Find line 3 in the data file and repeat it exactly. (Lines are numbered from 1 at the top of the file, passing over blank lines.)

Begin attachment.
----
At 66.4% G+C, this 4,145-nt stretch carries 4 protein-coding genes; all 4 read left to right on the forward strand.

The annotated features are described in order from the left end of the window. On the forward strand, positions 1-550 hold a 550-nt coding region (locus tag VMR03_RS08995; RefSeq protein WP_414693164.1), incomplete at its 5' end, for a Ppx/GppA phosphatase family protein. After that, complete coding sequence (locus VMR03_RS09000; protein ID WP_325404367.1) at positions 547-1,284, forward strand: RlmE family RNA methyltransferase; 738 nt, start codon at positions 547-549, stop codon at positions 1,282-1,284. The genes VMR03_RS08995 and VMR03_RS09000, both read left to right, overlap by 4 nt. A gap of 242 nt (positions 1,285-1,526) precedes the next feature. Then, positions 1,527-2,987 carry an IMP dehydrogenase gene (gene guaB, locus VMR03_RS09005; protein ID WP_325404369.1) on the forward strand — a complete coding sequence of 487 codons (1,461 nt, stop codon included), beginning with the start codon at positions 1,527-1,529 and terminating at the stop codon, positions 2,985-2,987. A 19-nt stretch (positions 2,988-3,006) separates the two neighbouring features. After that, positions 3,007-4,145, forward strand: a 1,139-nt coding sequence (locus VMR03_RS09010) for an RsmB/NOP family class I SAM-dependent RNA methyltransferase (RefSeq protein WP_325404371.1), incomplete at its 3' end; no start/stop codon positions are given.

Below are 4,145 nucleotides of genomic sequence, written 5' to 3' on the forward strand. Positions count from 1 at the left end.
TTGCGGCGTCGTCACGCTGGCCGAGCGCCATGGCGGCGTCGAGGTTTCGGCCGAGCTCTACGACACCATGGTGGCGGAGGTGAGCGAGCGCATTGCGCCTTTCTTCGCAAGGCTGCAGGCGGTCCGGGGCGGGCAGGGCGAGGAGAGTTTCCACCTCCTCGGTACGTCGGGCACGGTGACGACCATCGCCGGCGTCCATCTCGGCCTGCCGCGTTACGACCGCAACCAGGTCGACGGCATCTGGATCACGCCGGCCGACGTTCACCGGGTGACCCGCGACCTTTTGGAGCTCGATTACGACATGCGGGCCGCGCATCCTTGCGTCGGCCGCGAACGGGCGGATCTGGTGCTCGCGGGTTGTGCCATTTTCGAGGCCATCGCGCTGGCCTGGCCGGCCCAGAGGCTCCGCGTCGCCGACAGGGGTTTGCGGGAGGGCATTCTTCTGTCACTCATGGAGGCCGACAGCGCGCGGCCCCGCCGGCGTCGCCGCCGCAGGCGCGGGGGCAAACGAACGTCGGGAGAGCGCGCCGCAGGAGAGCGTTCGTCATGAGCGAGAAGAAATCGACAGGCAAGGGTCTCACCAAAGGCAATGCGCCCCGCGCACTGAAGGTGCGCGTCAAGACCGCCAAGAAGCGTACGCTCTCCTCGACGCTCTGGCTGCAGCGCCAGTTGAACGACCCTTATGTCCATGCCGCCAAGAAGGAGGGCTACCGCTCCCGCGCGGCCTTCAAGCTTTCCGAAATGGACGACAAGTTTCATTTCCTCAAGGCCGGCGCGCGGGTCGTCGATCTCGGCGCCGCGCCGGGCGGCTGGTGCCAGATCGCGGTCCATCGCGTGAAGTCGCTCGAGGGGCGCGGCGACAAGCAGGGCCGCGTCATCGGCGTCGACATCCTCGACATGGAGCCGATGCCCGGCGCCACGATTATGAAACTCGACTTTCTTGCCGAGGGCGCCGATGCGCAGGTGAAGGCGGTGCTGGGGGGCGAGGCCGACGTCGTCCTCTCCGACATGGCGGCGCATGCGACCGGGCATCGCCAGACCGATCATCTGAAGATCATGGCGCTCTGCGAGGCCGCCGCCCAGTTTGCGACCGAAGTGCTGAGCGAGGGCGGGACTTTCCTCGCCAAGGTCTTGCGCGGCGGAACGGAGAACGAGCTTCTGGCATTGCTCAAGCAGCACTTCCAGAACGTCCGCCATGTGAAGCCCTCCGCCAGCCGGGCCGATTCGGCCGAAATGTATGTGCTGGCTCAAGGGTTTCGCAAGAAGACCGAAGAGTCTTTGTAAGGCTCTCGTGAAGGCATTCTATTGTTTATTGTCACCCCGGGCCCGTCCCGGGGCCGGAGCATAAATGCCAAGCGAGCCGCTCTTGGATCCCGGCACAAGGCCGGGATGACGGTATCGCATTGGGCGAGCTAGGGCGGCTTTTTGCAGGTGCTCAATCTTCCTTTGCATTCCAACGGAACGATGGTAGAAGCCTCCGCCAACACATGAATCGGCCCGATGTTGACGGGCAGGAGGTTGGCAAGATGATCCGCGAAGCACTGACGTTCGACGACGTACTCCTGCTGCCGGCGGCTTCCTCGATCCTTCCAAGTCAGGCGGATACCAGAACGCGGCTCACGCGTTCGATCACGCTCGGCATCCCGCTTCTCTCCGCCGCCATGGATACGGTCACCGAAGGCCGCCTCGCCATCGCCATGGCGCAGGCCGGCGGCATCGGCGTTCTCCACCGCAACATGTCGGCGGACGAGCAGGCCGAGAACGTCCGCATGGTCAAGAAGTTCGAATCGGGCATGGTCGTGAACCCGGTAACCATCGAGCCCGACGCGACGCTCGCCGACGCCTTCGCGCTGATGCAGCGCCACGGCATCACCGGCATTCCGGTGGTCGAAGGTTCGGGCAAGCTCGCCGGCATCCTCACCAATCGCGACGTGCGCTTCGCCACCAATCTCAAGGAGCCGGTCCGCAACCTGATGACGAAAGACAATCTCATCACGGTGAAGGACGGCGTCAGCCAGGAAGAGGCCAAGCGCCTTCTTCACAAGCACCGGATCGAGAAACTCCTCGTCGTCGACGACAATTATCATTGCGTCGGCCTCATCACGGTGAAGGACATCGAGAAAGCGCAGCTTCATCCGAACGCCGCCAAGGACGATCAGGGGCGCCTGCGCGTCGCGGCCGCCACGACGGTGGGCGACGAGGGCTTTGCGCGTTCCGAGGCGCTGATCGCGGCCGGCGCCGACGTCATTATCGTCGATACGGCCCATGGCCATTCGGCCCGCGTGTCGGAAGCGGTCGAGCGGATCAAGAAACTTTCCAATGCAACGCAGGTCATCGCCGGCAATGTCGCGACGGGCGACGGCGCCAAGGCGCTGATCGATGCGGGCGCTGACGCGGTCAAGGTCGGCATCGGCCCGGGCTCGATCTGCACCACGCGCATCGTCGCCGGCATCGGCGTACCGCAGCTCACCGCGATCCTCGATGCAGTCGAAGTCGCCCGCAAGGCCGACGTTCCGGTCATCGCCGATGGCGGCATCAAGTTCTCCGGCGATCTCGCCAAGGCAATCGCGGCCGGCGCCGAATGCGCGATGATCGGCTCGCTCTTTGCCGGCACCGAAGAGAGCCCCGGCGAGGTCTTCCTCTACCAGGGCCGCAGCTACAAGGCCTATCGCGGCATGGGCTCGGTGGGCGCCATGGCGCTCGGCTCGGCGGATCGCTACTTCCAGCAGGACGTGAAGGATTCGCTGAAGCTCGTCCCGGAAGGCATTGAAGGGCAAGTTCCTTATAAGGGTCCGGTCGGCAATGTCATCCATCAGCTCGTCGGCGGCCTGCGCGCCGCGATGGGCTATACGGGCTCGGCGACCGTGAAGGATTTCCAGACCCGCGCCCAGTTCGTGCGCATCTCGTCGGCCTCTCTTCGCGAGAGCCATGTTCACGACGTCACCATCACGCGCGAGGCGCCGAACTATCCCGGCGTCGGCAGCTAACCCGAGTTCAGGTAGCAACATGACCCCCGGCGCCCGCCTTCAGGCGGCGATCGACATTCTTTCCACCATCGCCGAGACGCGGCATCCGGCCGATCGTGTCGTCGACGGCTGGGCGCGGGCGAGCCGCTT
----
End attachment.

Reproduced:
Below are 4,145 nucleotides of genomic sequence, written 5' to 3' on the forward strand. Positions count from 1 at the left end.